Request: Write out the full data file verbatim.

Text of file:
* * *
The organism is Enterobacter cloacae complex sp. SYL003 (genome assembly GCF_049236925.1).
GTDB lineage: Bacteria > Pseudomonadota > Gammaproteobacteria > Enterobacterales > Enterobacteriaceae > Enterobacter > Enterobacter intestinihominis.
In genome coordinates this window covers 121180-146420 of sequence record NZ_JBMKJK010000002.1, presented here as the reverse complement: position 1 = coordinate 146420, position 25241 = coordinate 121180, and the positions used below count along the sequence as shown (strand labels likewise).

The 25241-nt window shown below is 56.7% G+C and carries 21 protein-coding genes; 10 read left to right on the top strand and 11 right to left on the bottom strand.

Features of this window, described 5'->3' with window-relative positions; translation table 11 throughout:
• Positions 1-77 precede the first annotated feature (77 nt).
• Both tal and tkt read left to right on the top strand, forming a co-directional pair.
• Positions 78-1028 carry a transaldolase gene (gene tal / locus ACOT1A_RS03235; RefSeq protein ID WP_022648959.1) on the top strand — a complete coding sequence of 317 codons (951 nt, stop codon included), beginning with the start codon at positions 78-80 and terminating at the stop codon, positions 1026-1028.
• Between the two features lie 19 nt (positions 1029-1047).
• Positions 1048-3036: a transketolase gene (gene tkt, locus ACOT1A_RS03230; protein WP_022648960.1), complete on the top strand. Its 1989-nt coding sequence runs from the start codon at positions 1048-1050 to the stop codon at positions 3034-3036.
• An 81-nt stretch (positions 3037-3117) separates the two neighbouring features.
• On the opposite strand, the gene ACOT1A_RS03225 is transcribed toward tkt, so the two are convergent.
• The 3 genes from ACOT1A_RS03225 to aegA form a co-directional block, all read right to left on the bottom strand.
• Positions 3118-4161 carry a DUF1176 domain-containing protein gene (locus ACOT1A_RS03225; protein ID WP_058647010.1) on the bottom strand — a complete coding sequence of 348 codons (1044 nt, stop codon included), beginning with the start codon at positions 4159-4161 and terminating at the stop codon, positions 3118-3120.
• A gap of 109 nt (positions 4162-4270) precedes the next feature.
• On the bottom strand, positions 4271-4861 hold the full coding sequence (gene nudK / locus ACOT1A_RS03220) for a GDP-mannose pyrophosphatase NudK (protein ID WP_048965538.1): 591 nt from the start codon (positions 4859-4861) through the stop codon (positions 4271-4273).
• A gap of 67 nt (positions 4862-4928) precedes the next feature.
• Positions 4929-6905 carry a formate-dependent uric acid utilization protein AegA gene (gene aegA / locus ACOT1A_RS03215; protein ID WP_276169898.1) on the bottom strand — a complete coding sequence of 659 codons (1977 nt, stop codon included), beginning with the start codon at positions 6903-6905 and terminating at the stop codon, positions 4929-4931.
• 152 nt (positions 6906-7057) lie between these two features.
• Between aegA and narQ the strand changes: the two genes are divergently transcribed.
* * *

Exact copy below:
The organism is Enterobacter cloacae complex sp. SYL003 (genome assembly GCF_049236925.1).
GTDB lineage: Bacteria > Pseudomonadota > Gammaproteobacteria > Enterobacterales > Enterobacteriaceae > Enterobacter > Enterobacter intestinihominis.
In genome coordinates this window covers 121180-146420 of sequence record NZ_JBMKJK010000002.1, presented here as the reverse complement: position 1 = coordinate 146420, position 25241 = coordinate 121180, and the positions used below count along the sequence as shown (strand labels likewise).

The 25241-nt window shown below is 56.7% G+C and carries 21 protein-coding genes; 10 read left to right on the top strand and 11 right to left on the bottom strand.

Features of this window, described 5'->3' with window-relative positions; translation table 11 throughout:
• Positions 1-77 precede the first annotated feature (77 nt).
• Both tal and tkt read left to right on the top strand, forming a co-directional pair.
• Positions 78-1028 carry a transaldolase gene (gene tal / locus ACOT1A_RS03235; RefSeq protein ID WP_022648959.1) on the top strand — a complete coding sequence of 317 codons (951 nt, stop codon included), beginning with the start codon at positions 78-80 and terminating at the stop codon, positions 1026-1028.
• Between the two features lie 19 nt (positions 1029-1047).
• Positions 1048-3036: a transketolase gene (gene tkt, locus ACOT1A_RS03230; protein WP_022648960.1), complete on the top strand. Its 1989-nt coding sequence runs from the start codon at positions 1048-1050 to the stop codon at positions 3034-3036.
• An 81-nt stretch (positions 3037-3117) separates the two neighbouring features.
• On the opposite strand, the gene ACOT1A_RS03225 is transcribed toward tkt, so the two are convergent.
• The 3 genes from ACOT1A_RS03225 to aegA form a co-directional block, all read right to left on the bottom strand.
• Positions 3118-4161 carry a DUF1176 domain-containing protein gene (locus ACOT1A_RS03225; protein ID WP_058647010.1) on the bottom strand — a complete coding sequence of 348 codons (1044 nt, stop codon included), beginning with the start codon at positions 4159-4161 and terminating at the stop codon, positions 3118-3120.
• A gap of 109 nt (positions 4162-4270) precedes the next feature.
• On the bottom strand, positions 4271-4861 hold the full coding sequence (gene nudK / locus ACOT1A_RS03220) for a GDP-mannose pyrophosphatase NudK (protein ID WP_048965538.1): 591 nt from the start codon (positions 4859-4861) through the stop codon (positions 4271-4273).
• A gap of 67 nt (positions 4862-4928) precedes the next feature.
• Positions 4929-6905 carry a formate-dependent uric acid utilization protein AegA gene (gene aegA / locus ACOT1A_RS03215; protein ID WP_276169898.1) on the bottom strand — a complete coding sequence of 659 codons (1977 nt, stop codon included), beginning with the start codon at positions 6903-6905 and terminating at the stop codon, positions 4929-4931.
• 152 nt (positions 6906-7057) lie between these two features.
• Between aegA and narQ the strand changes: the two genes are divergently transcribed.